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Dawson Eats: How to make an easy, foolproof chicken broth and soup for cold weather
chicken soup
Photo by Bluebird Provision on Unsplash

In the last few years, I don’t my family has used store-bought chicken broth more than a handful of times. It isn’t because we don’t use it, we go through gallons of the stuff during the winter and fall making soups and stews. 

It’s because we finally realized that with just a pound or two of chicken and vegetables, water and spices, you can fill your freezer with soups and a stock that we call “liquid gold” every month. 

The best part is that if you shop and eat right in the weeks leading up to making it, broths cost virtually nothing to make and can be altered in a variety of different ways.

Pro tip: for the chicken in this recipe, I save and freeze the bones and carcasses of rotisserie chickens or bones from chicken thighs I roast. I do this for two reasons. One, it ensures that I use nearly everything from the chicken, and two, with rotisserie chickens the bones are already roasted and seasoned, adding a little extra flavor to the broth or stock. Get a plastic ziplock freezer bag and just get in the habit of throwing all of your bones into it in the freezer. If you eat like I do you should have enough bones for a good stock or broth within a few weeks. 

Homemade Chicken broth 


  • Approximately 3 pounds of chicken - bones, skin, fat, gristle, it can all go in the pot 

  • 4 stalks of celery cut into 2-inch pieces 

  • 4 medium carrots cut into 2-inch pieces

  • 1 yellow onion, chopped with the skin still on 

  • 6 cloves of garlic peeled and smashed 

  • 1 small bunch of fresh parsley 

  • Several healthy dashes of dried thyme 

  • Kosher salt to taste 

  • 4 quarts of cold water - adjust this if you add more chicken or if you want a thicker broth

How to make it

  1. Combine all your ingredients in a large stockpot. Bring to a boil over medium-high heat, then reduce heat until simmering.

  2. Simmer partially covered on medium-low heat for about 2 to 3 hours.  

  3. Strain the broth through a colander into a bowl or large pot, pressing the mass of solids with a wooden spoon or masher to extract as much of the liquid as possible. 

  4. At this point, you can either let the broth cool and place it in storage containers to use or freeze, or you can return it to a pot on the stove to add additional seasonings. 

Classic chicken noodle soup

Now you have plenty of fresh broth, it’s time to make your soup. As I said before, this recipe can be altered any number of ways to fit your diet or preferences. But for this recipe, we are going to be making a classic chicken noodle soup with celery, carrots, egg noodles and roasted chicken. 


  • 2 medium-sized roasted chicken breasts 

  • 2 medium-sized carrots - sliced in thin rounds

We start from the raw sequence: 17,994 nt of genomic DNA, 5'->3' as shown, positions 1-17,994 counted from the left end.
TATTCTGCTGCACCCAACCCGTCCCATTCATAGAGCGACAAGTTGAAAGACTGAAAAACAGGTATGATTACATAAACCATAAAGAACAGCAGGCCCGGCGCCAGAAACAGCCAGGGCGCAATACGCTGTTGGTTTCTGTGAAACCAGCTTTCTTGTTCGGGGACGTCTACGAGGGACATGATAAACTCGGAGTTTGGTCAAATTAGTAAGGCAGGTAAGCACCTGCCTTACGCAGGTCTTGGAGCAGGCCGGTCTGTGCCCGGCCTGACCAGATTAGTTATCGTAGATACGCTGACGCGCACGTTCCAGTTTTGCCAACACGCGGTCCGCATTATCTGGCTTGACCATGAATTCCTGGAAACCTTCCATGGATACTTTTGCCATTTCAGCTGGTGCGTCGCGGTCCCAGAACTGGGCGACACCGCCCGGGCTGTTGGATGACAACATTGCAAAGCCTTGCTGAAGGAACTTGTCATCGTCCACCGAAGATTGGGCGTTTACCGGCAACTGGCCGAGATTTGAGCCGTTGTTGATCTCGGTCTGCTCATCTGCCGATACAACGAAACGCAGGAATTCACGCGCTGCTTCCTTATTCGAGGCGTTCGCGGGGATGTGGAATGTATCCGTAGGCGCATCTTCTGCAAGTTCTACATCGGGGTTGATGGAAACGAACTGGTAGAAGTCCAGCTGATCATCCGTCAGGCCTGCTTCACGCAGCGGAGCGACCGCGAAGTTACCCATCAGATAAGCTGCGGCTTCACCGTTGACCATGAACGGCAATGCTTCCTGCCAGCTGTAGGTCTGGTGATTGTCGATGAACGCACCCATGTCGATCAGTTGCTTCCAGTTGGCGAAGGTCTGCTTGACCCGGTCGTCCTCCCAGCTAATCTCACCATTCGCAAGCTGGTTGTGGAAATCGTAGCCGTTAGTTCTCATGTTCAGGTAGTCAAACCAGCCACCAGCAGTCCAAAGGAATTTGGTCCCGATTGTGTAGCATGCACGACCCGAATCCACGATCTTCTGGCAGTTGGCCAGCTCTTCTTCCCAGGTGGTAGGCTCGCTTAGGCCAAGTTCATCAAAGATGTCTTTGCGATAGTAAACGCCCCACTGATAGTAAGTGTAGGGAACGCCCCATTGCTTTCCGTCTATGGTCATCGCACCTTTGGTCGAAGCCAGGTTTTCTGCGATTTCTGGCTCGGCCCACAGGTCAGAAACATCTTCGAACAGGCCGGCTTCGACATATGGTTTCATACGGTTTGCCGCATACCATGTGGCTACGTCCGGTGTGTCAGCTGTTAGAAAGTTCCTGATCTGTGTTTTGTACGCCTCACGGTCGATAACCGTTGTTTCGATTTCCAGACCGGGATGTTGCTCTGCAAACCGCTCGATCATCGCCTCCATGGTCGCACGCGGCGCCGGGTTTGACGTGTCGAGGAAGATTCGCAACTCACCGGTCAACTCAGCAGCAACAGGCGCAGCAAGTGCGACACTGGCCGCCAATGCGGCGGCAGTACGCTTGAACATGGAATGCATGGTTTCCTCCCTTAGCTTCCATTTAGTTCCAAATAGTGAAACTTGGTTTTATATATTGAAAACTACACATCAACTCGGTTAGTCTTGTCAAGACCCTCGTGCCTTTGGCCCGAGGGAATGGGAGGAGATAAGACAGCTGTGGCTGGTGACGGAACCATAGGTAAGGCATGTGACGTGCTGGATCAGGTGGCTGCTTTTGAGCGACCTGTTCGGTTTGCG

• 2 celery stalks - sliced into slightly thicker pieces than the carrots

  • 1 large onion - thickly chopped 

  • Egg noodles 

  • Fresh rosemary 

  • 1 bay leaf 

  • Salt and pepper

  • Chicken broth 

  • Butter

How to make it 

  1. Roast Chicken - I normally start this recipe out by roasting my chicken breasts in a cast iron dutch oven using some of my fresh rosemary, olive oil and whatever other spices sound good. But if you don’t have a dutch oven, feel free to roast them in a pan or on a baking sheet. Chop roughly after they are roasted. 

  2. Cook the mirepoix (a fancy word for the vegetables that provide a base to your dish) - If you did use a dutch oven, remove your chicken and hopefully you’ll find a fantastic place to slowly sautee your onion, celery and carrots in a little olive oil. Once your onion, celery and carrots are softened, add in a little of your broth, and scrape the bottom of the pot to get all the good baked-on bits of chicken and spices. If you didn’t start with a dutch oven, just sautee the vegetables like normal. 

  3. Add in your chicken, broth and noodles -  Toss the roasted chicken pieces and a healthy amount of uncooked egg noodles into the pot and stir, then add a generous amount of broth, fully covering the solid ingredients. Keep in mind that the egg noodles will expand as they cook, soaking up broth, so feel free to add additional broth as things cook if your soup is looking ingredient heavy. 

  4. Simmer and spice -  Add a bay leaf and some fresh rosemary to the soup, and simmer until the egg noodles are cooked through. At this point, the soup is cooked, but you will need to season with salt and pepper to your own taste. I also like to add a little butter to the soup at the very end to give it a little creaminess, but this isn’t totally required. 

  5. Serve with some good bread, enjoy and refrigerate any leftovers!